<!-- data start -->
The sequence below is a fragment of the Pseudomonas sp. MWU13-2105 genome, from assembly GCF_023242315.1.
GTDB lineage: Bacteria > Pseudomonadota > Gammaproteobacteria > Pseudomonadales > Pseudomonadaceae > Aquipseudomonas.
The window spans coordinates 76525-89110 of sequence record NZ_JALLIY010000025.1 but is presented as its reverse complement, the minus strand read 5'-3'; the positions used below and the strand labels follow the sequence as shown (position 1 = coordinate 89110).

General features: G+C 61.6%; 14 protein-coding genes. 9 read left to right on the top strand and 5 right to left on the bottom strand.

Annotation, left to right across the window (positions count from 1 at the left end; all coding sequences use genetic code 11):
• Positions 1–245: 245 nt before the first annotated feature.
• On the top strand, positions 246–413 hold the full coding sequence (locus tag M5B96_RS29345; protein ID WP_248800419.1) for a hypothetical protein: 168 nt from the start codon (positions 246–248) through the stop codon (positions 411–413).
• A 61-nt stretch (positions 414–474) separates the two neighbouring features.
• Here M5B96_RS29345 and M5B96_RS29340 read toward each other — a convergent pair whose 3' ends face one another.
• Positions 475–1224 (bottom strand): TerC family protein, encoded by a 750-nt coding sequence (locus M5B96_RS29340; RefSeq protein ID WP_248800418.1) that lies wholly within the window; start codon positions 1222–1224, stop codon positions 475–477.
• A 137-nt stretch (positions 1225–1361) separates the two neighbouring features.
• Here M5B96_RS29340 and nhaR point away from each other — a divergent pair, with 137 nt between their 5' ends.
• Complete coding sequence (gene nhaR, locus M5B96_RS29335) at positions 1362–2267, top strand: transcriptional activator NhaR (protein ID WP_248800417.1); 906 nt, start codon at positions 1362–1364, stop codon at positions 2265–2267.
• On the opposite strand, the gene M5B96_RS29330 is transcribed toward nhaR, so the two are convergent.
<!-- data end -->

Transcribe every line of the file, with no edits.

The sequence below is a fragment of the Pseudomonas sp. MWU13-2105 genome, from assembly GCF_023242315.1.
GTDB lineage: Bacteria > Pseudomonadota > Gammaproteobacteria > Pseudomonadales > Pseudomonadaceae > Aquipseudomonas.
The window spans coordinates 76525-89110 of sequence record NZ_JALLIY010000025.1 but is presented as its reverse complement, the minus strand read 5'-3'; the positions used below and the strand labels follow the sequence as shown (position 1 = coordinate 89110).

General features: G+C 61.6%; 14 protein-coding genes. 9 read left to right on the top strand and 5 right to left on the bottom strand.

Annotation, left to right across the window (positions count from 1 at the left end; all coding sequences use genetic code 11):
• Positions 1–245: 245 nt before the first annotated feature.
• On the top strand, positions 246–413 hold the full coding sequence (locus tag M5B96_RS29345; protein ID WP_248800419.1) for a hypothetical protein: 168 nt from the start codon (positions 246–248) through the stop codon (positions 411–413).
• A 61-nt stretch (positions 414–474) separates the two neighbouring features.
• Here M5B96_RS29345 and M5B96_RS29340 read toward each other — a convergent pair whose 3' ends face one another.
• Positions 475–1224 (bottom strand): TerC family protein, encoded by a 750-nt coding sequence (locus M5B96_RS29340; RefSeq protein ID WP_248800418.1) that lies wholly within the window; start codon positions 1222–1224, stop codon positions 475–477.
• A 137-nt stretch (positions 1225–1361) separates the two neighbouring features.
• Here M5B96_RS29340 and nhaR point away from each other — a divergent pair, with 137 nt between their 5' ends.
• Complete coding sequence (gene nhaR, locus M5B96_RS29335) at positions 1362–2267, top strand: transcriptional activator NhaR (protein ID WP_248800417.1); 906 nt, start codon at positions 1362–1364, stop codon at positions 2265–2267.
• On the opposite strand, the gene M5B96_RS29330 is transcribed toward nhaR, so the two are convergent.